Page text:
JULY 13 – AUGUST 27, 2022
JULY 13 – AUGUST 27, 2022
McClain Gallery is pleased to announce a capsule exhibition of Richard Anuszkiewicz's Centered Squares. Conceived in the late 1970s, this series occupied the artist throughout the 1980s. He ultimately returned to these works in the 2010s before his death in 2020. The paintings on display continue the artist’s focus on the optical possibilities of juxtaposing colors. While Anuszkiewicz is known for his early involvement as an Op artist, the subtle depths of these paintings call forth other associations: mainly the rigorous color theory of his mentor Josef Albers. Anuszkiewicz activates the space around his vividly chromatic squares with radiating lines to suggest volumes of depth. The resulting paintings exemplify the artist’s mastery of the alchemical properties of color; challenging the eye of each viewer while simultaneously suggesting otherworldly, light filled expanses.
Considered a major force in the American Op Art movement and geometric abstraction, Richard Anuszkiewicz (b. 1930, Erie, Pennsylvania; d. 2020, Englewood, New Jersey) was concerned with the optical changes that occur when different high-intensity colors are applied to the same geometric configurations. Anuszkiewicz's work activates the space around his vividly chromatic squares with diagonals radiating lines to suggest volumes of depth. His paintings explore the optical properties of color; challenging the eye of each viewer while investigating formal, structural and color effects. After mentoring with Josef Albers in the 1950s, Anuszkiewicz became known for painting squares of vibratory, complementary hues in his paintings—formally sophisticated but playful compositions that mesmerize in their explorations of light, chroma, and line. Alongside his European counterparts Bridget Riley and Victor Vasarely, Anuszkiewicz’s images suggest dimensions far beyond the two they occupied, in many ways treating the human retina as their canvas. The artist, who considered his work deeply spiritual, said once that “Color is my subject matter and its performance is my painting.” Anuszkiewicz’s work is that of experimental art; his fact-finding process uses trial to create the results.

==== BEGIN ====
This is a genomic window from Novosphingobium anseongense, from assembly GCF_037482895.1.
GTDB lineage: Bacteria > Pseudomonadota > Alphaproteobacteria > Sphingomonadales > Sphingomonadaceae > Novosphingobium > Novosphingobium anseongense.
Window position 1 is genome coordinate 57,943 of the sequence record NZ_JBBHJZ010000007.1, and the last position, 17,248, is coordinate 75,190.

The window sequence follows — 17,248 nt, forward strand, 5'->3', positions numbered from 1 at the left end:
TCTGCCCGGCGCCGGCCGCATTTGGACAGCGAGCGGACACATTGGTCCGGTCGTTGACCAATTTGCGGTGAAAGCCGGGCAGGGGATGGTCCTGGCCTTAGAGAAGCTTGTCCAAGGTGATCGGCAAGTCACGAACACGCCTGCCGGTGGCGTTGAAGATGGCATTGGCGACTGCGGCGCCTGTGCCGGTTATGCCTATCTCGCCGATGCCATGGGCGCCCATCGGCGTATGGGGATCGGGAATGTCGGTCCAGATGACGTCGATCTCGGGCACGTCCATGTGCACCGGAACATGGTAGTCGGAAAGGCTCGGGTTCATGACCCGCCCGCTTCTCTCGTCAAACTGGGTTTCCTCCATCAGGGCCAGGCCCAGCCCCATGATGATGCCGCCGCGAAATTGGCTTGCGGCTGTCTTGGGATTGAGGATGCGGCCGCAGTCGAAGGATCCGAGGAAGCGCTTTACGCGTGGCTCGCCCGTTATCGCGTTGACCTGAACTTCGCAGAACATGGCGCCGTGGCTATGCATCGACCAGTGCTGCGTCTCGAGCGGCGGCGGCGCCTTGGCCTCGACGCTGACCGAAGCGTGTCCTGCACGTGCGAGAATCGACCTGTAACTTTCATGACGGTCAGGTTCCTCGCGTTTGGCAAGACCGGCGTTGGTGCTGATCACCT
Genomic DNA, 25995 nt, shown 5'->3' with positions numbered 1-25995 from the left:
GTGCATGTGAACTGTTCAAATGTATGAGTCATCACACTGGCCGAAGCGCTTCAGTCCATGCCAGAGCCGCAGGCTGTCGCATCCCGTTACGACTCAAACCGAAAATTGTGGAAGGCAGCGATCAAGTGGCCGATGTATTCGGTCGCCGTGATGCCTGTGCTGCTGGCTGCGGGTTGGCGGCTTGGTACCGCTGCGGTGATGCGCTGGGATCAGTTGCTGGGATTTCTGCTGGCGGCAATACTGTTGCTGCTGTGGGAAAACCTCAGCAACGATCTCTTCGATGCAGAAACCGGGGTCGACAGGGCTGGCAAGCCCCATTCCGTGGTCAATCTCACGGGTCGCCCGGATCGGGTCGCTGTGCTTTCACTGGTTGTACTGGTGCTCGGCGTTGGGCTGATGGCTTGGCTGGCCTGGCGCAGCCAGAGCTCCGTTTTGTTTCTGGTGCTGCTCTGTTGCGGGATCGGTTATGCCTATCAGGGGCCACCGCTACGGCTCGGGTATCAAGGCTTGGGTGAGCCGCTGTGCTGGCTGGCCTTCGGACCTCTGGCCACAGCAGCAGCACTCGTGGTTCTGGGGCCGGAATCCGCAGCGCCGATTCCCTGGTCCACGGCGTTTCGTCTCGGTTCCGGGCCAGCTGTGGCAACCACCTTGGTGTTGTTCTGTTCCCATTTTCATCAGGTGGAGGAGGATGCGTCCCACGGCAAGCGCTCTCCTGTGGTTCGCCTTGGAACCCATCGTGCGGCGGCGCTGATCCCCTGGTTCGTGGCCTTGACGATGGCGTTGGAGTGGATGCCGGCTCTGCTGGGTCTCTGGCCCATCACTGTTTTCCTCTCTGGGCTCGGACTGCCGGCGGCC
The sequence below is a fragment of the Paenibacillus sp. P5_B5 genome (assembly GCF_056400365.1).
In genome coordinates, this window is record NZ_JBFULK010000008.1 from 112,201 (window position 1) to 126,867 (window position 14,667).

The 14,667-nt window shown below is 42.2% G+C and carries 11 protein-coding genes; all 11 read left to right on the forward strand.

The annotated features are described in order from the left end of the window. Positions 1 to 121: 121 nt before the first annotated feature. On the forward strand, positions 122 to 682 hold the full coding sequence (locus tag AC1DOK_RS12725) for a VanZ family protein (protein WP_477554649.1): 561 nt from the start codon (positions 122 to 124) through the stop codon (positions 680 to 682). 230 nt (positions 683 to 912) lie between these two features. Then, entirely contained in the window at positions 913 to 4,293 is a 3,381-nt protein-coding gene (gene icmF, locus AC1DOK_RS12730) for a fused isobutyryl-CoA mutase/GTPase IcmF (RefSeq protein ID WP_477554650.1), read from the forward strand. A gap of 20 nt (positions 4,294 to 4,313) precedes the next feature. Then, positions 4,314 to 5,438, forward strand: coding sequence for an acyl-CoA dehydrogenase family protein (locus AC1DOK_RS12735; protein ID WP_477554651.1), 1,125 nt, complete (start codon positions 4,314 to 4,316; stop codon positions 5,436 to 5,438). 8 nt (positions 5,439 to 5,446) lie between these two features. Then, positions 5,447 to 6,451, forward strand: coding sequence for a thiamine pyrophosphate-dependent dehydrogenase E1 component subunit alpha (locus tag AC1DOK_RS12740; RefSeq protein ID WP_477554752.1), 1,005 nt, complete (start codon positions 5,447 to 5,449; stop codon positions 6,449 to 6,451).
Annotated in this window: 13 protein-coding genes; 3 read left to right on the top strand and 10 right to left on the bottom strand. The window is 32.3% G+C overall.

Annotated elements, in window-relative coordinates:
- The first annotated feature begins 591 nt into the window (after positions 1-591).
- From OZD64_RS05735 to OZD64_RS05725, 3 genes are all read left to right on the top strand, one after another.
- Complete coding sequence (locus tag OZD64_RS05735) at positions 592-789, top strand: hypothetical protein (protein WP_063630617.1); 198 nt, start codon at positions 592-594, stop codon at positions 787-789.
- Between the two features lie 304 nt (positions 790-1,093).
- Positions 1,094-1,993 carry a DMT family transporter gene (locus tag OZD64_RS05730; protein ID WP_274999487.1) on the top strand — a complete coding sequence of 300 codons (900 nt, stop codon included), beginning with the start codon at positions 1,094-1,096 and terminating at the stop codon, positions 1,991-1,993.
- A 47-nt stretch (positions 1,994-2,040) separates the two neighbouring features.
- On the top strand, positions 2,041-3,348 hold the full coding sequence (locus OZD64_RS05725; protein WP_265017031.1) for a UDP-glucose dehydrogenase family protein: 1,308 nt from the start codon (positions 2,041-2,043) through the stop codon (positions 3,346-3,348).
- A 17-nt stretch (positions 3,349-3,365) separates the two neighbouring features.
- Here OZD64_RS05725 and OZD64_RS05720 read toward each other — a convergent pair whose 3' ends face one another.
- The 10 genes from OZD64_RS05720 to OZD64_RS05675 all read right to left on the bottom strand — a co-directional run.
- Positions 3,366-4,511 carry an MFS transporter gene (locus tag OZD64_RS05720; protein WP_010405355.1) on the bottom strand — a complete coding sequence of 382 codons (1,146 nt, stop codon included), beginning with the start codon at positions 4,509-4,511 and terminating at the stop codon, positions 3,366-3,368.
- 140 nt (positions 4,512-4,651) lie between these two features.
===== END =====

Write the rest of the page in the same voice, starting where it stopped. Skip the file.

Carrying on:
Anuszkiewicz received his bachelor’s degree from Cleveland Institute of Art in Ohio in 1953. He studied at Yale University School of Art and Architecture in New Haven, Connecticut from 1953 to 1955, where he earned his Masters of Fine Arts. His works were included in the seminal 1965 exhibition The Responsive Eye at the Museum of Modern Art and along with Victor Vasarely and Bridget Riley, he was considered a pioneer of the Optical Art Movement. Life magazine called him “The New Wizard of Op.” His work is included in many important public and private collections including The Albright-Knox Art Gallery, Buffalo, NY; Art Institute of Chicago, Chicago, IL; Brooklyn Museum, Brooklyn, NY; The Corcoran Museum of Art, Washington, DC; Denver Museum of Art, Denver, CO; Detroit Institute of Art, Denver, CO; Solomon R Guggenheim Museum, New York, NY; Hirschhorn Museum and Sculpture Garden, Washington, DC.; Metropolitan Museum of Art, New York, NY; Museum of Modern Art, New York, NY; Philadelphia Museum of Art, Philadelphia, PA; and the Whitney Museum of American Art, New York, NY. Anuszkiewicz has received a significant number of awards for his work, including a Pulitzer Traveling Fellowship in 1953, the Charles of the Ritz Oil Painting Award in 1963, and the Lorenzo dei Medici Career Award at the Florence Biennale in 2005.